Mice were chosen for these studies because they are the smallest mammal in which the proposed work could be conducted. C57BL/6 mice were used because they are a well-characterized, in-bred mouse strain used in prior studies of cyanide toxicity. Cyanide treatment is classified as a USDA Pain and Distress Category E condition, and the IACUC of the VA San Diego and the investigators deemed the study acceptable only if the mice were anesthetized. The investigators realized this might have impacted the outcome, but concluded that without the use of anesthesia the proposed work was inhumane.
Mice were anesthetized with isoflurane (Baxter Healthcare Co., Deerfield, IL) in the airtight gas chamber described above using an amount of liquid isoflurane calculated to deliver 2% when fully evaporated. This led to a surgical plane of anesthesia within 5 min, which was maintained throughout the experiment. Once the mice were anesthetized, HCN gas was generated in the chamber by injecting 100 mM KCN into a glass beaker containing 10 ml of 1 M sulfuric acid. Mice were exposed to the gas for 30 min, and were observed for the onset of respiratory arrest. The HCN concentration in the chamber was stable over the duration of exposure, when measured in gas samples using previously described methods 9, 13.
Mice were given cyanide antidotes or saline solution by intraperitoneal injection 15 min prior to being placed into the cyanide gas chamber. They were observed for survival during the 30 min interval of exposure and for the following three days. In all cases, at least five animals were studied per condition.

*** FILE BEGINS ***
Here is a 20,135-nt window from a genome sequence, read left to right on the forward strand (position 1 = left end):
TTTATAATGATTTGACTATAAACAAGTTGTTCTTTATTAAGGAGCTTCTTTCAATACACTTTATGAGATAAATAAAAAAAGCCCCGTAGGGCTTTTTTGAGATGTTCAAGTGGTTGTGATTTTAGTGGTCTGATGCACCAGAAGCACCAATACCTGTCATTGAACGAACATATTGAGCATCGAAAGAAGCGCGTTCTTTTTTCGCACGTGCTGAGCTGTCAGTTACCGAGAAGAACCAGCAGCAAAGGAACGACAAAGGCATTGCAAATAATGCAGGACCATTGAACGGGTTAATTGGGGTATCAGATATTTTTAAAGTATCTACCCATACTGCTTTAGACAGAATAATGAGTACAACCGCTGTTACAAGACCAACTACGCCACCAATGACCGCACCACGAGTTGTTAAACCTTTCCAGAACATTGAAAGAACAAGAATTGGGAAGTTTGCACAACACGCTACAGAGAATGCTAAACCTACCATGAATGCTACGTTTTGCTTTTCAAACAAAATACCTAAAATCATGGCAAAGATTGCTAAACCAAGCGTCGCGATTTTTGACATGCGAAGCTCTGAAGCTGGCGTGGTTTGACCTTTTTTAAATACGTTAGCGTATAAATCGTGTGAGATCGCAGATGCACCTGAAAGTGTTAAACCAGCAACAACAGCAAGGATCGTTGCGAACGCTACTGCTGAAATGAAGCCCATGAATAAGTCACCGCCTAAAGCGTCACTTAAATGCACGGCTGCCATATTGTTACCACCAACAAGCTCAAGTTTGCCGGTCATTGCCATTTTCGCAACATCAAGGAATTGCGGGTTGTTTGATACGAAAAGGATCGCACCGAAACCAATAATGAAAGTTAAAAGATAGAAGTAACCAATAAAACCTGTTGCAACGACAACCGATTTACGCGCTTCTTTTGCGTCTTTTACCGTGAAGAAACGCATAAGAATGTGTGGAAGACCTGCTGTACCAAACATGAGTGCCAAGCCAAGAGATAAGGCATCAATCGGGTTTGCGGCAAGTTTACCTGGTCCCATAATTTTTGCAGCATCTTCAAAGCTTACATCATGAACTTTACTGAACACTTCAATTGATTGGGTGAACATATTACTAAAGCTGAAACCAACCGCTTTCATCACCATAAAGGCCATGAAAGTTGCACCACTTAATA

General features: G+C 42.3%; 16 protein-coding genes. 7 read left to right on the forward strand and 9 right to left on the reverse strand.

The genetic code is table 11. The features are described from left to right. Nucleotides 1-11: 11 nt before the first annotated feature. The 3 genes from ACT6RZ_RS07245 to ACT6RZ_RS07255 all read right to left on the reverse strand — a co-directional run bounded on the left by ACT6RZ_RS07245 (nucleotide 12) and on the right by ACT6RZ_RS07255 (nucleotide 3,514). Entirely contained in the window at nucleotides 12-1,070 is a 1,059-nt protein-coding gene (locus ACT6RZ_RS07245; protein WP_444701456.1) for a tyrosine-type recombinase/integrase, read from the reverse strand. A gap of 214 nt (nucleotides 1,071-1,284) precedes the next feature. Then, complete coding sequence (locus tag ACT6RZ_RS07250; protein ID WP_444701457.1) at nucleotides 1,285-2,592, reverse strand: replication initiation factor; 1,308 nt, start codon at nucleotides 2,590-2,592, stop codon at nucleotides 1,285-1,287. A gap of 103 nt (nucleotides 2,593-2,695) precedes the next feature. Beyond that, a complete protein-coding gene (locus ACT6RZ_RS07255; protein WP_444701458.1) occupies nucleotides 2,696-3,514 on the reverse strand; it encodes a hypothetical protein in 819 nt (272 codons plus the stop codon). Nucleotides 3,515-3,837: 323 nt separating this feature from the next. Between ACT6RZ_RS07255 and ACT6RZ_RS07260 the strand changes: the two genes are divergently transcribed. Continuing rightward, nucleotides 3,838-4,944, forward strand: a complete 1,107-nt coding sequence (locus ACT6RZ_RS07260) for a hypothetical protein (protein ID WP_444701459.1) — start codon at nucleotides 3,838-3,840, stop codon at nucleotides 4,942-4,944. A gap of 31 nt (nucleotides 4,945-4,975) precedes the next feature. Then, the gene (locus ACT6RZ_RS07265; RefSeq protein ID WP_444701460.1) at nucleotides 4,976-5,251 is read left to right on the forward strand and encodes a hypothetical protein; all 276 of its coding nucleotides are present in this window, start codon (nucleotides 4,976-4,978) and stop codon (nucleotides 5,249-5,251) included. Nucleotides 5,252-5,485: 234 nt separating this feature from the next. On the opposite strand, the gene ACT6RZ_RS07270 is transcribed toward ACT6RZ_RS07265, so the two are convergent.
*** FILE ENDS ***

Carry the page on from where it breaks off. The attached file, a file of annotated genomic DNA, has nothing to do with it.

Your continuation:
Mice were anesthetized with 3% isoflurane in an induction chamber, and maintained at 2% isoflurane using a nose cone; core temperature was kept at 36.5° C using a temperature-controlled warming table. The mice were then administered antidotes or saline solution intravenously via lateral tail vein in a volume of 100 µl. Immediately following antidote administration, 20 mM KCN was injected into the peritoneal cavity in 200 µl. The antidotes and cyanide were given via different routes to avoid possible direct interaction prior to systemic delivery to the animal. Animals were observed for 1 h for the onset of death, defined as apnea without further respiratory effort or movement, or palpable cardiac pulsation. In all circumstances, at least five animals were studied per condition.